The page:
“[While] most golf courses are built as part of residential or resort communities, the vast majority of golf management companies today are only equipped to handle the golf component,” he believes.
Trophy Golf will try to set itself apart, he adds, “by not only overseeing the golf operations, but also offering management and consulting services for residential golf communities, resorts and golf-oriented lodging properties.”
As that trend takes hold, management firms will need to offer a whole new level of design and renovation expertise that goes well beyond what is required to set up a pro shop or men’s grill. After all, anyone who’s had to deal with interior decorators knows how quickly their cost estimates can go through the roof just for an individual room or house. Extrapolating that over the full extent of a country club renovation or expansion, the prospects can be downright terrifying.
The good news for management firms is that their ability to amass collective purchasing power only stands to add to their appeal, as more outdated, unattached properties are confronted with the renovate-or-fade-into-oblivion dilemma.
An example of how a management firm can help control the cost of design projects while expanding into new arenas comes from Western Golf Properties. Its procurement division helped to keep a lid on expenses at its Borrego Springs (Calif.) Resort. This was no small feat for a project that included upgrading each of 100 guest rooms and suites with Egyptian cotton linens and revamping the decor of the dining facility—from new carpet to linens and paint. The renovations also included upgrades to the resort’s poolside furniture, including the addition of cabanas (see photo).
Even the most-established management firms are now demonstrating how they can keep in step with the need to handle club development projects that extend well beyond golf-related facilities. ClubCorp announced earlier this year that it would be partnering with Pulte Homes of Delaware Valley (Pa.) to develop Applecross Country Club in East Brandywine Township, about 35 miles west of Philadelphia. Along with the first Nicklaus Design golf course in the Philadelphia area, the development plans include a 22,000-sq.-ft. clubhouse and 19,000-sq.-ft. community sports center that will include exercise facilities, an indoor and outdoor pool, and two outdoor tennis courts. In addition, an existing barn will be converted into an indoor basketball court and golf cart storage facility. C&RB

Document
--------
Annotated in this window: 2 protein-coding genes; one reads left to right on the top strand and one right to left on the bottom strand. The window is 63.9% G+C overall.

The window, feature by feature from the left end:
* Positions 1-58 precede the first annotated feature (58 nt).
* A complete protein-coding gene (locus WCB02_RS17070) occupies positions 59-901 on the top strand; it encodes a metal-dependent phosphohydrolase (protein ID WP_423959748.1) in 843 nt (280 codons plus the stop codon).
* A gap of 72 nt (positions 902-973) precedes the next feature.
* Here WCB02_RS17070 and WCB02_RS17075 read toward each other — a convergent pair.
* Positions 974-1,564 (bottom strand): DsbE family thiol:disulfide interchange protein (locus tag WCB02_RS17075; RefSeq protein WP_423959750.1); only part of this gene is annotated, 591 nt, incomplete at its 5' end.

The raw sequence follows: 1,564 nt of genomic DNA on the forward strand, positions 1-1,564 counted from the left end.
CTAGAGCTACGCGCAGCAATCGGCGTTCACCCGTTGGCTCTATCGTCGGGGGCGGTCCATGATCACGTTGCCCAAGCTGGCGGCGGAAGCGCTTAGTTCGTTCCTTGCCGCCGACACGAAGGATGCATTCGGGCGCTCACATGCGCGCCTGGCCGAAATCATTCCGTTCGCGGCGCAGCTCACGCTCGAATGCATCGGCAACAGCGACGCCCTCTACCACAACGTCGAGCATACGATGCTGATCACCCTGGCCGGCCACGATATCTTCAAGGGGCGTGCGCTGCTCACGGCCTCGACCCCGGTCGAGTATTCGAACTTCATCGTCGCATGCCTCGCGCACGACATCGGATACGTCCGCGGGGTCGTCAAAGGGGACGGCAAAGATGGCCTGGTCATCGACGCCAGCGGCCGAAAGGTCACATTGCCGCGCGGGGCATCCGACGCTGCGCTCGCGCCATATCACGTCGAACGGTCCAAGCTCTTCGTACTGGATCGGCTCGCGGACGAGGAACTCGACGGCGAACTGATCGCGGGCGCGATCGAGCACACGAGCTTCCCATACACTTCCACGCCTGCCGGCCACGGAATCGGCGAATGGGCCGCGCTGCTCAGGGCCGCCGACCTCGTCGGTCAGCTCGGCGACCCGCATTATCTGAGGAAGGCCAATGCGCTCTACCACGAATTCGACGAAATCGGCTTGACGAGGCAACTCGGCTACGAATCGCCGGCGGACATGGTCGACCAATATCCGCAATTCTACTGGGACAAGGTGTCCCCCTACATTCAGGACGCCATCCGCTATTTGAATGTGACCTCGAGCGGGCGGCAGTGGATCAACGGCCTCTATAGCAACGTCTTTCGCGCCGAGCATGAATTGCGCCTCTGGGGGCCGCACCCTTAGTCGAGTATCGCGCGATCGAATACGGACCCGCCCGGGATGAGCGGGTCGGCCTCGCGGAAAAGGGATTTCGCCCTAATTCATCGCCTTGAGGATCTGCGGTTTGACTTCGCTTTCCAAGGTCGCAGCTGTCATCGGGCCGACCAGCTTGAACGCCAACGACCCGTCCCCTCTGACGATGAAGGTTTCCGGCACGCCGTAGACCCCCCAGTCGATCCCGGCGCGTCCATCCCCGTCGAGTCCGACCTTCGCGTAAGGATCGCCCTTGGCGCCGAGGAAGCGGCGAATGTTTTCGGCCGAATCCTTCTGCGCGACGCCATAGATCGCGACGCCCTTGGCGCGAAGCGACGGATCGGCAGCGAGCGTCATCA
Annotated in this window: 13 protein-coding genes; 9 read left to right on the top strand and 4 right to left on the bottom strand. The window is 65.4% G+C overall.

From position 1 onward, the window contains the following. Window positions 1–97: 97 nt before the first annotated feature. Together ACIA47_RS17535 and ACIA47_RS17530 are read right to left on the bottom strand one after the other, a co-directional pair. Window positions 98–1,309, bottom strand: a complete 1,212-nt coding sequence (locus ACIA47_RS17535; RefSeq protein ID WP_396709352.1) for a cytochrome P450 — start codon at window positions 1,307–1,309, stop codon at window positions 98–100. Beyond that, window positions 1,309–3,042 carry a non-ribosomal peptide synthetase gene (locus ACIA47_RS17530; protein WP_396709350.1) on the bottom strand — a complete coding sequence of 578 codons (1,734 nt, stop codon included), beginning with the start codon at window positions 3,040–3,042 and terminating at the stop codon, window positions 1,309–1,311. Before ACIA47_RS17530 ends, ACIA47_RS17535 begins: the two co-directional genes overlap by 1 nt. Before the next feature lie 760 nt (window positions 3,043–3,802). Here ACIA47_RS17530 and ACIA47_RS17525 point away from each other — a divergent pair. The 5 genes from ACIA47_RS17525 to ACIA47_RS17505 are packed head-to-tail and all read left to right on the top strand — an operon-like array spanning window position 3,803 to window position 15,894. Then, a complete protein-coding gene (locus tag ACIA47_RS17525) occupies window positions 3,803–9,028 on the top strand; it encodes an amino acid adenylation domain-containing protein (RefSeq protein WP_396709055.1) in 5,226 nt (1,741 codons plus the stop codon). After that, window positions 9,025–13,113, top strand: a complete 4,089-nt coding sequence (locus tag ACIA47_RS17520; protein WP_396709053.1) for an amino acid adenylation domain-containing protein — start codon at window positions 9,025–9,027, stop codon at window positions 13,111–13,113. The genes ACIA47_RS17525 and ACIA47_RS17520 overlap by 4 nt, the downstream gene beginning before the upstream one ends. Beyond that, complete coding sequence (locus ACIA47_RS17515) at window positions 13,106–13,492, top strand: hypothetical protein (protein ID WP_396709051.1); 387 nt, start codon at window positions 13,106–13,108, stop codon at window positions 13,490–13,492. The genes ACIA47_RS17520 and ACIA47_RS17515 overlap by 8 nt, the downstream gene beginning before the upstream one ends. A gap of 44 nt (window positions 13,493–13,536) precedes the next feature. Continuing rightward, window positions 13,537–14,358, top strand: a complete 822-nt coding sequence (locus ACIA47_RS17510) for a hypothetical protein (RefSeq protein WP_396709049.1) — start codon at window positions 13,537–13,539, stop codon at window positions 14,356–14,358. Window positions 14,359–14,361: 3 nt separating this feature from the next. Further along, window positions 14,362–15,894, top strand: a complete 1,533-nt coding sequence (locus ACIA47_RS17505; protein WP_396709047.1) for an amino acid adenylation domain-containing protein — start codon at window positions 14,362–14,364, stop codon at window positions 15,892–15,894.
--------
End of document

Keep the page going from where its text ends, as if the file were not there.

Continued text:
Design IDEAS from Management Firms and Their Properties
If you bring
Taking in the village… After completing an extensive renovation of its layout and clubhouse, The Village GC in Panorama Village, Tex., a Houston suburb, hosted a “Community Day” to showcase the club, which had been private but now is owned by the municipality and managed by Billy Casper Golf. BCG executives joined club staff to take local residents and business leaders on a tour of the upgraded facility. The day was capped off with a “Helicopter Ball Drop” to raise money for hurricane relief. “The facility has evolved into a tremendous resource and economic engine,” said a Billy Casper spokesman. “Rounds are on the rise, outing sales have increased and [the club is] being used for everything from local charity golf tournaments to business meetings to weddings.”